“They were committed before the coronavirus. You just bow your neck and go on,” Eichler said.

Colorado Snowsports Museum in Vail reopening Friday

VAIL — The Colorado Snowsports Museum will be reopening after months of COVID-19 induced closure.

Like many openings, the museum’s will be limited, 11 a.m.-4 p.m. Friday.

“We’re thrilled to be reopening and welcoming people to town,” museum director Jen Mason said.

There will also be discounts in the gift shop and a few restrictions upon entering, Mason said.

Patrons will need to wear a mask and gloves — the museum can provide the gloves — because of the touch screens.

The museum will also be restarting its Vail History Tours on Tuesdays, Thursdays and Saturdays, beginning May 16. The tours start at 11 a.m. and cost $5.

Because they’ll be limited to eight people, you’ll need to make a reservation, Mason said. You’ll also need a mask for the tour and they’ll be social distancing.

The Colorado Snowsports Museum is located at the north end of Vail’s Bridge Street in the Vail Village parking structure. It has been around since 1976.

The museum is a repository of not only Vail’s history but also the history of snowsports and its surrounding culture. Among the focal points are the famed 10th Mountain Division and the Snowsports Hall of Fame.

CMC kicks off virtual commencement season

EDWARDS — Commencement season is still Carrie Besnette Hauser’s favorite time of year, but like everyone else, the Colorado Mountain College president will celebrate from a distance.

CMC always kicks off commencement season, and like every other school, they’ll host virtual celebrations.

How that works

CMC students were mailed a package containing a mortarboard and tassel, a letter from Hauser, alumni swag and other items. Graduates are supposed to enter information and photos to CMC’s commencement website. That website goes live at noon Friday.

Once it’s live, it will be open to the public. The broadcast is scheduled to be available at least through the summer. CMC is asking graduates to pull together “watch parties” of friends and family members and to post photos on social media with #cmcgrad2020 or

The broadcasts are being tailored for the students’ home campuses, including their keynote speaker and a student speaker from their campus.

Then they’ll hear what they’ve been waiting and working for, reading their names and the degrees or credentials they’ve earned. A member of the elected CMC Board of Trustees will confer diplomas and certificates, and their campus student speaker will lead their classmates in turning their tassels.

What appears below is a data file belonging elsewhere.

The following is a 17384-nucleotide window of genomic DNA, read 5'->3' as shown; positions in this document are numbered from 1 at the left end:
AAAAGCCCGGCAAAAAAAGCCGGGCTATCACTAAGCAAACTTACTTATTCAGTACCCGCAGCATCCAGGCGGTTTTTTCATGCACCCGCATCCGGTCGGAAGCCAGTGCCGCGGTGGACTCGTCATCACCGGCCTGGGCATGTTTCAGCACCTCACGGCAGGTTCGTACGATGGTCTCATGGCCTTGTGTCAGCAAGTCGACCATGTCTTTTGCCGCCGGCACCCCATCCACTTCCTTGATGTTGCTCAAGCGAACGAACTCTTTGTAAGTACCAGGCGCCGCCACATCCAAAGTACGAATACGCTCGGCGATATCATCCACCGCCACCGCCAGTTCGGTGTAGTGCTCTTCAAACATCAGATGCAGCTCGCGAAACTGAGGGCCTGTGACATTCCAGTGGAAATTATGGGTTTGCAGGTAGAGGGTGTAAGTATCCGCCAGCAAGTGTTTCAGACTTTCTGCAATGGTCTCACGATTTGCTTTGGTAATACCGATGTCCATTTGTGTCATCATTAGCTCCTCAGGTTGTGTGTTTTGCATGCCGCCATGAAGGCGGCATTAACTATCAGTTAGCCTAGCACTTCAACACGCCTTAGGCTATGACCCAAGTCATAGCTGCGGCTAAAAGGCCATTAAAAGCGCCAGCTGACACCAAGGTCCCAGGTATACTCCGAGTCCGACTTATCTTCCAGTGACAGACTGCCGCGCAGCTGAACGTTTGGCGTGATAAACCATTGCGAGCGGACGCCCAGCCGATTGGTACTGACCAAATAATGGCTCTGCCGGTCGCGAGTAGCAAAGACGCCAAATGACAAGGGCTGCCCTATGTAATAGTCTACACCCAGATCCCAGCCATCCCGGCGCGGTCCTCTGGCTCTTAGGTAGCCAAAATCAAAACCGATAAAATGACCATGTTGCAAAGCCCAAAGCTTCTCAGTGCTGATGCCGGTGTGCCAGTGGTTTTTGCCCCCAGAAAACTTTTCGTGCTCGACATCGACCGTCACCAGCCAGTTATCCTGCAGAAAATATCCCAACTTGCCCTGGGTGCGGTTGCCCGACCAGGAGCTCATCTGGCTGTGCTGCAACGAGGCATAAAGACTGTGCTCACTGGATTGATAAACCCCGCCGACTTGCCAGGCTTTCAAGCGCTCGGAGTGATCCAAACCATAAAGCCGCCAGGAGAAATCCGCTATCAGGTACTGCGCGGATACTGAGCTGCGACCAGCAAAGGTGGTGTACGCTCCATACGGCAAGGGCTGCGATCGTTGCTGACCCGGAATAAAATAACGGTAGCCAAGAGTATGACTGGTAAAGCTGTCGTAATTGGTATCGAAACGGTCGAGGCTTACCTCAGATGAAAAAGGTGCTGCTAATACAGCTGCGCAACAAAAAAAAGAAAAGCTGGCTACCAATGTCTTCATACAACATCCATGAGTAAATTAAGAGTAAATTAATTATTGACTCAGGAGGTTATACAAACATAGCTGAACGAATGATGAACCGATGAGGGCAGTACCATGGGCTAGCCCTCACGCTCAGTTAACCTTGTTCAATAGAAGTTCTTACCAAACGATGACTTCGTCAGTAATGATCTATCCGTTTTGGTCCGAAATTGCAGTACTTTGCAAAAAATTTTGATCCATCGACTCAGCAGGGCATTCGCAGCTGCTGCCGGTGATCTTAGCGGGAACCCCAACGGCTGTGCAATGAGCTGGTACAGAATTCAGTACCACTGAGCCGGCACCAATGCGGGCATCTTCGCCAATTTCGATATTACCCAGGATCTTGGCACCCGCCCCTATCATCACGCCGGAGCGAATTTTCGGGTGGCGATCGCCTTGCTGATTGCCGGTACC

The whole thing kicks off with speeches from Hauser and Angie Paccione, the executive director of the Colorado Department of Higher Education.

Spirit remains the same

The delivery shifted from in-person to online, but the occasion’s spirit has not, Hauser said.

“This is a time when everyone who has supported that student in reaching an important life goal — their families, their friends, the faculty who have taught them and counselors and other staff who have guided them on their journey — get to cheer and celebrate with them,” she said.

The 2020 academic year is different than anyone could have imagined, Hauser said. Every college and university in Colorado has been impacted by efforts to contain the spread of the COVID-19 virus. Classes moved online; some students moved back home while a handful of others stayed quarantined in their residence halls. And virtually every commencement ceremony in Colorado has been canceled outright or postponed.
“We have all found ourselves persevering through this unforgettable year,” Hauser said.

Celebrating Women’s Suffrage

Along with the graduates, CMC’s commencement celebrates the 100th anniversary of women’s right to vote with the passage of the 19th Amendment to the U.S. Constitution. Commencement speakers include a state Supreme Court justice, a lieutenant governor, the heads of the Colorado Department of Higher Education, the Department of Agriculture, founder and CEO of a well-known outdoor products company, and directors of several powerful nonprofits.

Their recorded CMC commencement speeches will be incorporated into a video project for the “Bold Women. Change History.” initiative organized by History Colorado and the governor’s Women’s Vote Centennial Commission.

Lauren Y. Casteel, chief executive officer of The Women’s Foundation of Colorado, will be the featured speaker for CMC’s Edwards/Vail Valley campus. When Casteel joined The Women’s Foundation of Colorado in February 2015, she became the first person in Colorado to lead three separate foundations.